AUBURN, Ala. — This was supposed to be a time of great hope for Auburn basketball.
Auburn was going to be talked about as a potential NCAA Tournament team for the first time in 15 years. The hype levels were set for all-time highs after the high-scoring stars of the best recruiting class in program history returned for another season, boosted by much-needed transfers and additional blue-chip freshmen.
But Auburn basketball will enter its 2017-18 season Friday night against Norfolk State with a lot of uncertainty.
Two of its top three sophomores — United States U-19 national team captain Austin Wiley and versatile small forward Danjel Purifoy — are out indefinitely with eligibility concerns following a scandal that rocked college basketball.
Program legend and assistant coach Chuck Person has been arrested, fired and indicted on federal corruption charges that included giving Wiley and Purifoy’s family thousands of dollars in cash. Auburn coach Bruce Pearl’s job is reportedly in jeopardy for not cooperating with Auburn’s investigation into the Person scandal.
And that’s just the uncertainty happening off the court.
Auburn dropped an exhibition game to Division II school Barry last week because of the same problems it had last season, even with Wiley and Purifoy — poor defense and rebounding. Barry dropped 100 points on Auburn, which finished the previous season ranked 321st nationally in scoring defense.
“I think some years, as you start the season, you’ve got a better idea of what you have than others … while I’m excited about the tip, I’m also anxious about it,” Pearl said Thursday. “We did not play well in our exhibition game. Our opponent played very, very well. They exposed a lot of our weaknesses, and we’ve been working on those weaknesses with some mixed results.”
Without Wiley and Purifoy, Auburn should still be able to score efficiently. Mustapha Heron, the first 5-star signee in program history, is back after averaging a team-high 15.2 points and 6.1 rebounds per game last season.
Heron has the ability to take over with his all-around offensive game, but defense continues to be a problem for him and the team as a whole.
“We know we can score the ball with anybody in the country, but it’s going to be the defense and the rebounding,” Heron said.
Point guard Jared Harper returns as another double-digit per game scorer (11.4), and he has more help at the floor general position this season. Freshman Davion Mitchell, who probably has already established himself as Auburn’s best defensive guard, can play both guard roles as an impressive young shot creator.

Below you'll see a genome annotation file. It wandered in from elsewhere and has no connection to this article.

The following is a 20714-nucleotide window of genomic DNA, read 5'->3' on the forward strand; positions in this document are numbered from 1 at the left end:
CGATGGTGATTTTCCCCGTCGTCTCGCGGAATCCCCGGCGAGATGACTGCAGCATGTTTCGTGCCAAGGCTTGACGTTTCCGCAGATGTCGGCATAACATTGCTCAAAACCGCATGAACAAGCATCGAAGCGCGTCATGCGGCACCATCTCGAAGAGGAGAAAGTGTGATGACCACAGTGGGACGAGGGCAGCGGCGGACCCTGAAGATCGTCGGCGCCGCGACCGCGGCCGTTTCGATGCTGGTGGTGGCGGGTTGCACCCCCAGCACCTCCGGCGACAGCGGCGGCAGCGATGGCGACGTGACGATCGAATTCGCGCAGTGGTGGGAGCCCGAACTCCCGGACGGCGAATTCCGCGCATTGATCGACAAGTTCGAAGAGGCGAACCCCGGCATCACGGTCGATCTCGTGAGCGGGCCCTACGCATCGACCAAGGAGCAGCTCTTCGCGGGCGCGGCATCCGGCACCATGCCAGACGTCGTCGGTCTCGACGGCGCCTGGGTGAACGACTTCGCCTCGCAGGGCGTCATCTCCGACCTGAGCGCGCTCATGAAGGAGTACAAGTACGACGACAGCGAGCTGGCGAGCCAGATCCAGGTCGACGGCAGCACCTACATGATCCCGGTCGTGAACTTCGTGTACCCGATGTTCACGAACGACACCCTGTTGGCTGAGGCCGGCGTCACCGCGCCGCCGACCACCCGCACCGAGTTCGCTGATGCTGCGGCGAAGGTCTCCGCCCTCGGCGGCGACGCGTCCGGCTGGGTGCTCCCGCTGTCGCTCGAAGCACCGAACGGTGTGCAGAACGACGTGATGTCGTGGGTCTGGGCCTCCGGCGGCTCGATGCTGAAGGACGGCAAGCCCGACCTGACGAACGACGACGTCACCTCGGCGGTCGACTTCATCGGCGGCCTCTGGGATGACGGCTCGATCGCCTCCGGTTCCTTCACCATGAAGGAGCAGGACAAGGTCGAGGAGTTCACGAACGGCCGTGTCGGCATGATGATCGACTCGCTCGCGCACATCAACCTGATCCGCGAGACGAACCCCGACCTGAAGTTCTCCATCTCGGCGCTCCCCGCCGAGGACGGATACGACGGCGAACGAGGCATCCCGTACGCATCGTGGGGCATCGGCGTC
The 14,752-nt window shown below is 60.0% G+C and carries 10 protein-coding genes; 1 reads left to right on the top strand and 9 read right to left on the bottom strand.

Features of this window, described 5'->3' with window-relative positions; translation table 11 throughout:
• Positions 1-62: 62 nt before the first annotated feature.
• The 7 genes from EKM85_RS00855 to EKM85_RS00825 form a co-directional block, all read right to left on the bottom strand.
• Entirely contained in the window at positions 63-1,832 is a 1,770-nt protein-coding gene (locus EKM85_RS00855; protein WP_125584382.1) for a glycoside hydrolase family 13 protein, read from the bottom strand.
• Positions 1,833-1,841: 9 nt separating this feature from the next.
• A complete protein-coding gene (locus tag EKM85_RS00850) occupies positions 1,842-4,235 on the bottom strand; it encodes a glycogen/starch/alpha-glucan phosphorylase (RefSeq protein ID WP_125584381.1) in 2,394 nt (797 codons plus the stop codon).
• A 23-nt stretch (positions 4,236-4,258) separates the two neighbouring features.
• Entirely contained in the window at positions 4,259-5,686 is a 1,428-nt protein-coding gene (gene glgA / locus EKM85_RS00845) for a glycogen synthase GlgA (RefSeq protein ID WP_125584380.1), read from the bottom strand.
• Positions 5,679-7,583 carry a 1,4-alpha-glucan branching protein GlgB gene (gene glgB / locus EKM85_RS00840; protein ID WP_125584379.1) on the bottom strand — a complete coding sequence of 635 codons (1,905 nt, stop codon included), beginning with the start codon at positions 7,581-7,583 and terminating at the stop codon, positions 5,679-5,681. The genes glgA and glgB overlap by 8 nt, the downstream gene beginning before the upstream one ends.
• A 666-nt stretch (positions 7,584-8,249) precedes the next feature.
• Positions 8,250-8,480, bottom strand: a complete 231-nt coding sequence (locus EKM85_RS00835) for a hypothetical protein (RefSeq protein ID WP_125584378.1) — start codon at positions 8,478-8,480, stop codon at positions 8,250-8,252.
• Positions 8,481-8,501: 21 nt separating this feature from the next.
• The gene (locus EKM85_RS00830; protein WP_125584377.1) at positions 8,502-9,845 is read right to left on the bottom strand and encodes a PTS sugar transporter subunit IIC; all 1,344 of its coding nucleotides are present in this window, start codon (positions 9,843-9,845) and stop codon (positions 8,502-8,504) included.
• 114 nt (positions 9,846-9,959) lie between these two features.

At shooting guard and small forward, the Tigers have junior Bryce Brown — a streaky shooter who can be a strong 3-and-D wing at times — and athletic transfer Malik Dunbar. Those two, along with Heron, will take most of the minutes at the wing positions with Purifoy out.
Auburn’s front court has drastically changed without Wiley, who would dominate minutes at center if he returned to action. At the moment, power forward minutes will be split between 4-star freshman Chuma Okeke — who camped with Wiley for the U-19 national team this summer — and 6-foot-3 Presbyterian transfer Desean Murray.
Murray is an interesting case for the Tigers this season. He has the size of a wing, but he plays power forward because of depth concerns and rebounding needs. Murray averaged 20.2 points per game and 7.4 rebounds per game two seasons ago for the Blue Hose, and he’ll be an opening night starter for Auburn.
Auburn has practiced Murray at the 3, or small forward, position some this offseason. That would open the door for Okeke, a stretch 4 with plenty of upside, to take over most of the minutes.
At center, Auburn will use junior Horace Spencer, who mostly backed up Wiley last season, and sophomore Anfernee McLemore. Both players are athletic and have expanded their jump shot range this offseason. However, at 6-8, they will be the front line of a deeper but still undersized pace-and-space Pearl team.
“I still think we’re in a situation where I’ve got two guys at every position, and I think you’ll start seeing a little bit of separation at the minutes,” Pearl said. “For example, in the overtime situation I think Bryce Brown and Mustapha both played 35 minutes in the game. … But I would anticipate playing 10.”
If Wiley and Purifoy can come back this season, Auburn would have 11 scholarship players who are expected to contribute in some fashion.
But as of right now, Auburn will hit the season opener against Norfolk State with more questions than answers. A potential postseason run seems only possible if the Tigers can both take the next step on defense and get two of their top 3 players back in time to play against an improving SEC schedule.
Neither of those are guarantees, especially for a program that hasn’t finished outside of the bottom four in the SEC since 2009.
“We’re focused on the first game, home opener, focused on going to Charleston next week and winning some games,” Heron said. “So, we’re just focused on what we can control.”